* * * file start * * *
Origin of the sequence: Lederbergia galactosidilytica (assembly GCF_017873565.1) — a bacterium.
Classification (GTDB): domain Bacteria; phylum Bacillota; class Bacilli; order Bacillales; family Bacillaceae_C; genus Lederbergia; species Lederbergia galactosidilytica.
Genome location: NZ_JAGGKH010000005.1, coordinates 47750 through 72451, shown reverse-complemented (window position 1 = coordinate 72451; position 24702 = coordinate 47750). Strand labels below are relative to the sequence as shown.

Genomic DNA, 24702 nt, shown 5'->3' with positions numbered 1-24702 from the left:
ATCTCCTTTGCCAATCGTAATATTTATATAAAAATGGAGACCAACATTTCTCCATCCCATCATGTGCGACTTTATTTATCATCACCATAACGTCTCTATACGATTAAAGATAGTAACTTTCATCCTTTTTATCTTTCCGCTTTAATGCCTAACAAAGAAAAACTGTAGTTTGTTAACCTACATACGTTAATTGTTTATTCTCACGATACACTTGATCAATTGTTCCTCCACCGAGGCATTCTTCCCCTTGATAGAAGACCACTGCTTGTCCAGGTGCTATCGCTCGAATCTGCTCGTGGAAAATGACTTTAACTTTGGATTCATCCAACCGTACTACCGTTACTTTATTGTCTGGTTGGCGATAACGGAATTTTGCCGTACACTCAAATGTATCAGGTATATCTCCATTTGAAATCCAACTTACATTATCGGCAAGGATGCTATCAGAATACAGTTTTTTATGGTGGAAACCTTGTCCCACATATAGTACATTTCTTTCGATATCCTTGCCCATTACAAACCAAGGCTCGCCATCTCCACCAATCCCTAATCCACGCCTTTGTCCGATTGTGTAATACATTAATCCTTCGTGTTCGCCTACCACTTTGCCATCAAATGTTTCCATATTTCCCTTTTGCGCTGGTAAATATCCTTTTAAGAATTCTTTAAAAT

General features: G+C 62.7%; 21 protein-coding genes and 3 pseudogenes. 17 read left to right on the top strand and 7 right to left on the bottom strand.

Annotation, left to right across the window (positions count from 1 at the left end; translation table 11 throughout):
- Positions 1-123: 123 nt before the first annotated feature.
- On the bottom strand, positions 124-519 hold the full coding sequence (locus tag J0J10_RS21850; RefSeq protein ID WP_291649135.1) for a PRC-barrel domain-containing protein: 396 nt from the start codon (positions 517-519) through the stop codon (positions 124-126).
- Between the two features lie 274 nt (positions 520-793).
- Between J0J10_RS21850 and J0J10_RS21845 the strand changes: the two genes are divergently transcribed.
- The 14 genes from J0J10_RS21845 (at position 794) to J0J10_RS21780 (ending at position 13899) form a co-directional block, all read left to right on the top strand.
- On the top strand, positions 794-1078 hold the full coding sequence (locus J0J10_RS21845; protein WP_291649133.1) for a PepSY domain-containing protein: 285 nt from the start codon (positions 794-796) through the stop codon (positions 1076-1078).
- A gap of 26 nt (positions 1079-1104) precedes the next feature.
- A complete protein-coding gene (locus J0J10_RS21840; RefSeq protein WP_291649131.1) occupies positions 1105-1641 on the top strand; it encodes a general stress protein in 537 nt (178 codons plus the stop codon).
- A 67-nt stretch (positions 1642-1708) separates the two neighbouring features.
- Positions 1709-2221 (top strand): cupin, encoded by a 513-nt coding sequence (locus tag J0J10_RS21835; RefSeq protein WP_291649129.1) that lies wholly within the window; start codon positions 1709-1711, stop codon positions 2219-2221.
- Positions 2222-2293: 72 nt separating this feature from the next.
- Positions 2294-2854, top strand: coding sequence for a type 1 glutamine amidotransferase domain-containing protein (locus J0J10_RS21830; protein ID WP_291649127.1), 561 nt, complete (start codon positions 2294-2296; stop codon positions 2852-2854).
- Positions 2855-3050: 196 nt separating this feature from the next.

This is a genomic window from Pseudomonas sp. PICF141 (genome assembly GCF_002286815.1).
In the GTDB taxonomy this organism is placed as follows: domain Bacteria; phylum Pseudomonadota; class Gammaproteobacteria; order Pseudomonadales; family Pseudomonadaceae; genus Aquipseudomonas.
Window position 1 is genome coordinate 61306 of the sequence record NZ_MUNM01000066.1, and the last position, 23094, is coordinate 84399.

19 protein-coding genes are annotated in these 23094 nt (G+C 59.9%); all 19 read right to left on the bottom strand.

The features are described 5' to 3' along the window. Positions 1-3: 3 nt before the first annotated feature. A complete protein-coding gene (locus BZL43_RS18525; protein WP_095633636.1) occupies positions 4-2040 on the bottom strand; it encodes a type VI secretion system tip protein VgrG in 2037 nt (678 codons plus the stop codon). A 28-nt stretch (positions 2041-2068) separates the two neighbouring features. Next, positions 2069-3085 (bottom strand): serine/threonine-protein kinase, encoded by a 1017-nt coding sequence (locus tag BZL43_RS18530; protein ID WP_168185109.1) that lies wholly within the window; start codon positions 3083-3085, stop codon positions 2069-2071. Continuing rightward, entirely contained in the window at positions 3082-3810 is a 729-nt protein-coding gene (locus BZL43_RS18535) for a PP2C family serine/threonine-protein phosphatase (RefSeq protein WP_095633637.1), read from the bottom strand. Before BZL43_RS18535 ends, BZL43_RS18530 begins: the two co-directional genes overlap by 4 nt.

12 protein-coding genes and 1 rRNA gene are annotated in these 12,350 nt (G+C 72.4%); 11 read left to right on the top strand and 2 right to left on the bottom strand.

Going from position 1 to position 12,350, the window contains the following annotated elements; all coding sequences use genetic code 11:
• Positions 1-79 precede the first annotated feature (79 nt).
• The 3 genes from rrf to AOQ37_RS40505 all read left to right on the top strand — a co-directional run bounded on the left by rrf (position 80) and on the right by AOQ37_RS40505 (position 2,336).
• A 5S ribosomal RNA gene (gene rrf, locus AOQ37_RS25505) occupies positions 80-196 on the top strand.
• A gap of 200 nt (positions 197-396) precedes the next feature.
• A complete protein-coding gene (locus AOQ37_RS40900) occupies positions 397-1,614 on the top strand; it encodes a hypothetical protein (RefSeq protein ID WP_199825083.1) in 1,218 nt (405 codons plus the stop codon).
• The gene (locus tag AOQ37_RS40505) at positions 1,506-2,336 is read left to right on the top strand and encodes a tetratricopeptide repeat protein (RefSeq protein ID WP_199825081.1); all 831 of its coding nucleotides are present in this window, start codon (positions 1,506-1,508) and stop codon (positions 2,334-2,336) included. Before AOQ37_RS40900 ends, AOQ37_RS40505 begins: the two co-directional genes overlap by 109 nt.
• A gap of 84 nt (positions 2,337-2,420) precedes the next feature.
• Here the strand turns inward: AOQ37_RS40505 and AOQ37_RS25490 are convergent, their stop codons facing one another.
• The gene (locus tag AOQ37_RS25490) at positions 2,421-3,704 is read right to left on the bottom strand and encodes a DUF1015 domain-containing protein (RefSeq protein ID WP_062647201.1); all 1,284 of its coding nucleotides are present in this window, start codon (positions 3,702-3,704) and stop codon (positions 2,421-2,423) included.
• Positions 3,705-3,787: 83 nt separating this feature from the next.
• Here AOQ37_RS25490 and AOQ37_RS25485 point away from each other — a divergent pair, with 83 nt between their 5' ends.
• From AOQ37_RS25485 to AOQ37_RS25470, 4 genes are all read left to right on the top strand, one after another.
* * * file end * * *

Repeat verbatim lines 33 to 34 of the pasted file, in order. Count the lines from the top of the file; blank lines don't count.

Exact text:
• The gene (locus tag AOQ37_RS40505) at positions 1,506-2,336 is read left to right on the top strand and encodes a tetratricopeptide repeat protein (RefSeq protein ID WP_199825081.1); all 831 of its coding nucleotides are present in this window, start codon (positions 1,506-1,508) and stop codon (positions 2,334-2,336) included. Before AOQ37_RS40900 ends, AOQ37_RS40505 begins: the two co-directional genes overlap by 109 nt.
• A gap of 84 nt (positions 2,337-2,420) precedes the next feature.